Top 10 Movie Antiheroes
With the passing of each week, the more I enjoy concocting these top 10s, and this week’s entry is no different. As you may have guessed from the title or header image, this top 10 will feature, in my opinion, the best antiheroes in cinema history. As always, if you feel I’ve overlooked a contestant or listed one that shouldn’t have been considered, leave all comments and questions below. I’m always looking to improve the segment and love interacting with fellow film lovers.
Every now and then there comes along a protagonist who might go off the deep end. You know, beat someone half-to-death, take pleasure in humanities destruction, or have the occasional soul erased from the face of the earth. Now, however they chose to go about there business is irrelevant. We, as cinephiles love these colourful characters for their more shady characteristics and the nonchalant way they handle things that would send normal people into spiralling depression.
Let’s do it!
Severus Snape (Harry Potter series, Alan Rickman), Oh-dae Su (Oldboy, Min-sik Choi), Marv (Sin City, Mickey Rourke), Lisbeth Salander (The Girl With the Dragon Tattoo, Rooney Mara), Patrick Bateman (American Psycho, Christian Bale), Daniel Plainview (There Will Be Blood, Daniel Day Lews), Kim Soo-hyeon (Byung-hun Lee, I Saw the Devil).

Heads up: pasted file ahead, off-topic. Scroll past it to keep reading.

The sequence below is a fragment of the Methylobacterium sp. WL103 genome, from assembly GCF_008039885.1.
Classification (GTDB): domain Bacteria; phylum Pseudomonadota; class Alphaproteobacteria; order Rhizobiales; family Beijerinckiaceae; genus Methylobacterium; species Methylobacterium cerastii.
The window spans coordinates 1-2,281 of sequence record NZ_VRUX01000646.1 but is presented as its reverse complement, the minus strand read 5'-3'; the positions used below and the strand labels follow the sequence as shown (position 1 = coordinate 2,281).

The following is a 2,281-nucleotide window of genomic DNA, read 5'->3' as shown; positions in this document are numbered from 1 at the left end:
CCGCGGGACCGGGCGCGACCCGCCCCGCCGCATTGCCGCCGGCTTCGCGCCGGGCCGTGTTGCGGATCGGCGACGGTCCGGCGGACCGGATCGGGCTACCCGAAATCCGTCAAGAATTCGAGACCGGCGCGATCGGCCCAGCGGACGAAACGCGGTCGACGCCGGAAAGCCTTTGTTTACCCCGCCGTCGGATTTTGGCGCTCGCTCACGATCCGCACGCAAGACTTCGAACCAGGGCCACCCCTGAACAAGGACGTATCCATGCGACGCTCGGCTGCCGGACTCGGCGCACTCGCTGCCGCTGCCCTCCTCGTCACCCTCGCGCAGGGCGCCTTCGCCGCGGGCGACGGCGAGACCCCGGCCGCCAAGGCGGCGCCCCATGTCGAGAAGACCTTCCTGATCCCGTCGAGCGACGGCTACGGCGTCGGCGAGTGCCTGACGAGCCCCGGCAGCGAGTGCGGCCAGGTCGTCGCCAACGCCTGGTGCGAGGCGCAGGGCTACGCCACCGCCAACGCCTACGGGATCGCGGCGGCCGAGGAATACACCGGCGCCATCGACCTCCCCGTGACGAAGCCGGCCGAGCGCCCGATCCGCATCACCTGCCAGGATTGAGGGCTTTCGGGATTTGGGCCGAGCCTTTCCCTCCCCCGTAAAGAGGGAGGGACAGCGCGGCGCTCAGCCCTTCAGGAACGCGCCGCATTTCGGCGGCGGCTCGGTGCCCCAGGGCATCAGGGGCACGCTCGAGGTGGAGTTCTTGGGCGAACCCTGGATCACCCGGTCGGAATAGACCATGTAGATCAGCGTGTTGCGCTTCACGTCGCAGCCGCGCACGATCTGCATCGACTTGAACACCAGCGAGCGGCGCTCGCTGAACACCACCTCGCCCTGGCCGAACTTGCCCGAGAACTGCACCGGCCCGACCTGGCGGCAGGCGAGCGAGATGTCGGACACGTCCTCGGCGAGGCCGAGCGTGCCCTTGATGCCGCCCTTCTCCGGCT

10: Jules Winnfield (Pulp Fiction, Samuel L. Jackson)
Jules is someone who really radiates anti-heroism. Almost like a gun-slinger with a bible in one hand and a gun in the other.
9: Charles Bronson (Bronson, Tom Hardy)
Talk about taking pleasure in abhorrent behaviour. All Bronson wanted was to fight for the sake of fighting and to become Britain’s most violent prisoner.
8: The Driver (Drive, Ryan Gosling)
Torn between his only skill-set and doing right by his friends. The Driver may lull you in with his heartwarming nature, but make no mistake, he is ruthless and unforgiving.
7: Tyler Durden (Fight Club, Brad Pitt)
Driven by a desire to disrupt the world and destroy his opinion of oppression. Tyler may be trying to help out his bud, but he accomplishes it in true antihero fashion.
6: Alex (A Clockwork Orange, Malcolm McDowell)
Alex simply wants to see others suffer, whether it be through violence, mental degradation, or dominance.
5: Leon (Leon: The Professional, Jean Reno)
An assassin with a heart of gold.
4: Tony Montana (Scarface, Al Pacino)
Willing to do whatever is necessary to become his own interpretation of king. Tony Montana is as cold-blooded as they come.
3: Travis Bickle (Taxi Driver, Robert De Niro)
One can’t help but feel for Travis, attempting to free the unfortunate girl sucked into prostitution. However, his sociopathic mentality, obsessions with firearms, and desire to murder is too repulsive to overlook.
2: Henry Hill (Goodfellas, Ray Liotta)
From the beginning, we are led to believe that Hill and his fellow thugs are normal, everyday hard-working guys. However, the truth is much more sinister and ferocious.
1: Michael Corleone (The Godfather, Al Pacino)
Although we’ve been given a veritable gaze into the Corleone family and begin to care for them. There is no denying that this mafia family will do whatever it takes to remain atop, especially Michael.
Okay all, that’ll do it for this week’s edition of the top 10, hope you all enjoyed it. Have a great weekend!